This week I read the story of a Benedictine monk who wound up at an evangelical seminary, Fuller in Pasadena, doing research on C.S. Lewis. I was a student at Fuller, and I always appreciated the amazing diversity there: over 70 different nations and over 70 different denominations represented on a single campus! But, back to the monk.
His name was Brother Peter, but he is now known as Paul Ford, the author of The Companion to Narnia. In an interview for Fuller, a seminary publication, Dr. Ford speaks of his great love for the Chronicles of Narnia, and for the thousands of metaphors in those stories connecting the life of the imagination to the life of spiritual formation. He mentions one of his favorite stories, which is also one of mine, The Horse and His Boy. In the book, Shasta, one of the main characters, is set on a life of adventure, complete with many disappointing and difficult events. In just one of these, he must spend the night alone, with the tombs of the city behind him and the desert ahead. Imagine that for a minute: death on one side, barrenness on the other. Alone.
In my journey of faith and in my journey as a pastor, I've come to recognize that place. I often experience or hear about it. A decision needs to be made, and no choice seems good. A burden needs to be carried, and there are no words to describe the weight. A relationship seems severed, and no surgeon can repair the wound. In our human experience, there are many dark nights with the tombs on one side and the desert on the other.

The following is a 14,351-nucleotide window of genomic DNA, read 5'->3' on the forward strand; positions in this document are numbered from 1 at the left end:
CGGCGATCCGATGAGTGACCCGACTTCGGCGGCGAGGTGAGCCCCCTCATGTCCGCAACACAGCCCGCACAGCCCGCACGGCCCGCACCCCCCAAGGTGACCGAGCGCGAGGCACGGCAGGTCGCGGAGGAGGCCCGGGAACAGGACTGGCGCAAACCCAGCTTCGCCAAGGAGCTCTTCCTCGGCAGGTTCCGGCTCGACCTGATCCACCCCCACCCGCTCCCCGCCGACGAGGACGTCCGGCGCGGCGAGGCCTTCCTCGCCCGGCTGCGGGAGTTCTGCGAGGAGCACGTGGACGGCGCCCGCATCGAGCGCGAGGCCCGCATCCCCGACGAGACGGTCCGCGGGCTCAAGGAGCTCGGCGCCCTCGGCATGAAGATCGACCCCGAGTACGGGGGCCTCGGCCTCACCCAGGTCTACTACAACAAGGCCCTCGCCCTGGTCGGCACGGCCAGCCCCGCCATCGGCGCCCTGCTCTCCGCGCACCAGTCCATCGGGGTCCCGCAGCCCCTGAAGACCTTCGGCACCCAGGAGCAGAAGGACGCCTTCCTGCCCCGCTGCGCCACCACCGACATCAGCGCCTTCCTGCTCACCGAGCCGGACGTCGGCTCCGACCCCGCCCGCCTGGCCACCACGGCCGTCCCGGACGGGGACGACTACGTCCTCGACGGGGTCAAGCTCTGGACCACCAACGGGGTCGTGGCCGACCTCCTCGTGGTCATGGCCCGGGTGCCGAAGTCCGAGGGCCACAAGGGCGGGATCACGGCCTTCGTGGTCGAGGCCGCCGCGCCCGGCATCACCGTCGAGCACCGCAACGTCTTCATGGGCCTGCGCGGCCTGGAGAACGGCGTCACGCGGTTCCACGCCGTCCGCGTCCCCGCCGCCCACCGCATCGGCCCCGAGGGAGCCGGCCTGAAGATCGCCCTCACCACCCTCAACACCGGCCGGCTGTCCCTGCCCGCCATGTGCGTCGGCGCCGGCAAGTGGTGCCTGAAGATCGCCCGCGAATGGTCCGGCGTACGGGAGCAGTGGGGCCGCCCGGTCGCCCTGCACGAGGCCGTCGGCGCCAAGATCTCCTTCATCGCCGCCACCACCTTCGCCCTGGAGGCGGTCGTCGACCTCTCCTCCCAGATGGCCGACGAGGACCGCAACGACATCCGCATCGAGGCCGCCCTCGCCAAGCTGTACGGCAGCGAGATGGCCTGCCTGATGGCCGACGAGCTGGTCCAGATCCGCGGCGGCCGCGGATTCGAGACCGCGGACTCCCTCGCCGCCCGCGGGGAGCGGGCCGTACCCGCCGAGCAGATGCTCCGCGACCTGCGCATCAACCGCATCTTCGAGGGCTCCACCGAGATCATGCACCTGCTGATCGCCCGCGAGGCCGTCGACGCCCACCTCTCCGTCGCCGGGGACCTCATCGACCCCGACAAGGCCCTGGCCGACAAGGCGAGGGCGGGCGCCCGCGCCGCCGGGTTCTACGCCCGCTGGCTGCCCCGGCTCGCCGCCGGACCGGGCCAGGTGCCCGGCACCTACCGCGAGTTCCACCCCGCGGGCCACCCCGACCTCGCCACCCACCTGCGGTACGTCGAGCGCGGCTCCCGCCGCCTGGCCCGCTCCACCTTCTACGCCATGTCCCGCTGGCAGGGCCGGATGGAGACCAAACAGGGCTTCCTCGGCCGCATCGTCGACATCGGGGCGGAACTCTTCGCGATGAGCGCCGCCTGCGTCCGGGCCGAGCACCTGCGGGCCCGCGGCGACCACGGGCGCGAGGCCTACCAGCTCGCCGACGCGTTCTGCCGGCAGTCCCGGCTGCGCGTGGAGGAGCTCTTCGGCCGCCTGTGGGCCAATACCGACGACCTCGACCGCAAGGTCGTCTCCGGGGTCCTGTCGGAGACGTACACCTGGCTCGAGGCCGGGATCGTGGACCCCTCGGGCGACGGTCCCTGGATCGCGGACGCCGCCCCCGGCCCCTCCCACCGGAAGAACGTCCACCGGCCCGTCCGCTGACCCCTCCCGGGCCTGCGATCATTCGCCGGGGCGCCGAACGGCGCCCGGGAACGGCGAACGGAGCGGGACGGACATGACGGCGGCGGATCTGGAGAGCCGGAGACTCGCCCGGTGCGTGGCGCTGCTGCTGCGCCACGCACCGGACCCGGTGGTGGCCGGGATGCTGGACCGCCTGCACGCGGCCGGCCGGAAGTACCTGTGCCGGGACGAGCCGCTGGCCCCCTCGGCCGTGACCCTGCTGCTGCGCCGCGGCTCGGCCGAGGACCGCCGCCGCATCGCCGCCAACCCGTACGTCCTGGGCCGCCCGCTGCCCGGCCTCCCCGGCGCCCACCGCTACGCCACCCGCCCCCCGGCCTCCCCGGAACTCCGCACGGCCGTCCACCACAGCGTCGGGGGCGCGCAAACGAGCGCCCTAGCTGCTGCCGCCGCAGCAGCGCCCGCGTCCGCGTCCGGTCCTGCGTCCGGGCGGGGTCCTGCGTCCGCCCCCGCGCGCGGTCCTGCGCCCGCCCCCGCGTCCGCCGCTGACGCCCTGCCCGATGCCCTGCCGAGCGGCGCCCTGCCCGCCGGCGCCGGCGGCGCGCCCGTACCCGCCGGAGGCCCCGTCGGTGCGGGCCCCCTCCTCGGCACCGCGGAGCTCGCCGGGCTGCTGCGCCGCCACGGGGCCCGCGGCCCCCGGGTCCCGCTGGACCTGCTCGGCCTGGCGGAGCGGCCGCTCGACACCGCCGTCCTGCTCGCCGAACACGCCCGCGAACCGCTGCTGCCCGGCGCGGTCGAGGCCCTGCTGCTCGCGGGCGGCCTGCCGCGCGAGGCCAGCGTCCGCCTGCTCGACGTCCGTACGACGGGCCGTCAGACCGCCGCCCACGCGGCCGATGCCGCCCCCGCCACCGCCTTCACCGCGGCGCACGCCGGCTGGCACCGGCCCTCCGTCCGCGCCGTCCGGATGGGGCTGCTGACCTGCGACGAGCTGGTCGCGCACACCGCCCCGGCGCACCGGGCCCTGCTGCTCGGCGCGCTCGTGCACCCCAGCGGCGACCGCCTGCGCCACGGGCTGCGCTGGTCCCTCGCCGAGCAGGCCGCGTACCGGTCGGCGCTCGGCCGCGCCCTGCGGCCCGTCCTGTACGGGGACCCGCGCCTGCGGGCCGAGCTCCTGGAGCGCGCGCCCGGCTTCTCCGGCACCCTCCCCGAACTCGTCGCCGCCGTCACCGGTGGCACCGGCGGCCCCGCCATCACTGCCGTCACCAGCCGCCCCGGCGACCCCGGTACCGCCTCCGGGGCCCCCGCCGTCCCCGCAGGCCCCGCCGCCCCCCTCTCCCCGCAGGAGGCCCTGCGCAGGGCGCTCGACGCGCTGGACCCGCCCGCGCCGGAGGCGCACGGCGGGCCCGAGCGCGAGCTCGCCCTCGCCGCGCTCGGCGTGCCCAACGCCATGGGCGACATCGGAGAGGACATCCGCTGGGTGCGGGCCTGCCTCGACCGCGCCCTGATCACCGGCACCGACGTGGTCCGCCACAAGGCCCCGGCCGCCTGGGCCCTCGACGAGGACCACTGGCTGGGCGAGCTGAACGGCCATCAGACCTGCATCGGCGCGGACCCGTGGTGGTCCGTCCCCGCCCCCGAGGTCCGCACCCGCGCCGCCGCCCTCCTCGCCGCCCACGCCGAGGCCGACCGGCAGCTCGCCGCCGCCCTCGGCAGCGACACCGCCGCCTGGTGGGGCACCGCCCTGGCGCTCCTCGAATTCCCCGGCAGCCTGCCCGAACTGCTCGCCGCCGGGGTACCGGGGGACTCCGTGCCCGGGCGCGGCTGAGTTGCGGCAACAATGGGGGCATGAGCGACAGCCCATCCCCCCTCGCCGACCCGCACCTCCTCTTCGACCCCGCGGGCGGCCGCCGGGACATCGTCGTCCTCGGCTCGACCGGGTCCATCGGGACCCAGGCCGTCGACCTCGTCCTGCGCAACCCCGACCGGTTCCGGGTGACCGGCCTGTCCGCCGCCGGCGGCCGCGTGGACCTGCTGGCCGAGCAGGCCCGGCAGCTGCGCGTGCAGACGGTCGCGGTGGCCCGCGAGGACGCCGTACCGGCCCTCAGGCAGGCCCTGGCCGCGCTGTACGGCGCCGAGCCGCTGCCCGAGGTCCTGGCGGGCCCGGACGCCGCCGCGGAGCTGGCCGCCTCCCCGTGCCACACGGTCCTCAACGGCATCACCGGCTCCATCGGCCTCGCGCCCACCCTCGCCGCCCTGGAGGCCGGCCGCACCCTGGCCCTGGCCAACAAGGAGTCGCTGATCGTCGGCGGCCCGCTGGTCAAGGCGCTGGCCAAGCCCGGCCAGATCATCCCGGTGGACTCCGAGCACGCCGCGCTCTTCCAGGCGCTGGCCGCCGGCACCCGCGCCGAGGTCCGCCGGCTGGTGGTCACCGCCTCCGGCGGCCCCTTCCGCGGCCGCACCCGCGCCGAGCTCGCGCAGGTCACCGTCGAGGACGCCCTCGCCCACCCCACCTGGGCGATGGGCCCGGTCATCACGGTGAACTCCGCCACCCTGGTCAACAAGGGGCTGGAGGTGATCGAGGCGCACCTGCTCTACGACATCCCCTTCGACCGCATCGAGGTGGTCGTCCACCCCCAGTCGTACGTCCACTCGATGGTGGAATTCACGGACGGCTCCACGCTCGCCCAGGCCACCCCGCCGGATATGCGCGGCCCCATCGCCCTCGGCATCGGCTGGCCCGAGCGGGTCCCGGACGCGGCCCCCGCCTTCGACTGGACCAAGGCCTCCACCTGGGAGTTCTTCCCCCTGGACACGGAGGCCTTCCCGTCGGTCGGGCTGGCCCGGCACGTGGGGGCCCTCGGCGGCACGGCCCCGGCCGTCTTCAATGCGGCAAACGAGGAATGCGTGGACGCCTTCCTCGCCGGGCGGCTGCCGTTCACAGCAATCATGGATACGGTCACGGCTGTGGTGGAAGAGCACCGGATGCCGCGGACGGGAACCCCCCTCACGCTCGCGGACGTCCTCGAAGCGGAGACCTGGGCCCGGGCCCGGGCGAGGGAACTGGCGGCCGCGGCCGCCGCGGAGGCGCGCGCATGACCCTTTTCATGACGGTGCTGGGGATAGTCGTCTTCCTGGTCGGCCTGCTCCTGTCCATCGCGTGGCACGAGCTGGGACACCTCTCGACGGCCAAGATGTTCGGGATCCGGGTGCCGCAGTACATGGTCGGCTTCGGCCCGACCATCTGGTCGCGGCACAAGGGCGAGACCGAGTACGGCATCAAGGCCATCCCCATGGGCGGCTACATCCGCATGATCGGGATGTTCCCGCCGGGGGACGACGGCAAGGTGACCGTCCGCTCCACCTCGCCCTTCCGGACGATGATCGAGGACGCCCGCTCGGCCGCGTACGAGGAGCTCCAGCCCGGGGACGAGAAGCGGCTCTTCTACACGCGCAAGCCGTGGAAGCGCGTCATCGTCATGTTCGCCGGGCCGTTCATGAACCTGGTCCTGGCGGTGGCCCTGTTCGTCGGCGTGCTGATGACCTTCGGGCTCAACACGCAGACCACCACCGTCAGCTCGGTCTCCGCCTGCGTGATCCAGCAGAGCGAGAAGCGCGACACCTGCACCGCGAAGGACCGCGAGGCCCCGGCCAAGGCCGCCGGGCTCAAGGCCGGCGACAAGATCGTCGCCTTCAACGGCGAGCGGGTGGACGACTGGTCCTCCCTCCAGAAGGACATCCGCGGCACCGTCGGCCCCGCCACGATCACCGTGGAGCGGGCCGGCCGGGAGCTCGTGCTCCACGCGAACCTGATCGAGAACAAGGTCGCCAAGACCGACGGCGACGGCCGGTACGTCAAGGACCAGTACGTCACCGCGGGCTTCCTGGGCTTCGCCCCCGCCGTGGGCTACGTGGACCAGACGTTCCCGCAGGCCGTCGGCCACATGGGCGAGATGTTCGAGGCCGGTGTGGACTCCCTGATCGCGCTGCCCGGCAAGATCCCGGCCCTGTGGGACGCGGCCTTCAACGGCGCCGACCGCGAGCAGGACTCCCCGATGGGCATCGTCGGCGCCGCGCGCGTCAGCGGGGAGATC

But Shasta, of course, is not alone. In fact, he is comforted through the night by a cat who just happens to be present. Shasta won't fully understand the reason for his solitude, or for his painful stories of life, until much later in the book. Neither will he understand the identity of the cat. His pain won't be magically removed, either. But, as you might imagine, there will be a great purpose to his life; and that purpose will be shaped and developed through every single experience.
Maybe I'm thinking about children's stories this week because the kids are here at the church building for the Heartland Day Camp. Their theme for the week is courage. I like that. We don't wish for any of them a single night between the tombs and the desert. We don't wish that for ourselves, either! But we know that such nights come. We trust that, somewhere between the tombs and the desert, we are never alone. We trust that, out there in the circumstances we do not wish, we are never apart from a greater purpose. We trust, and the great cat comes to our side, and keeps watch in the darkness.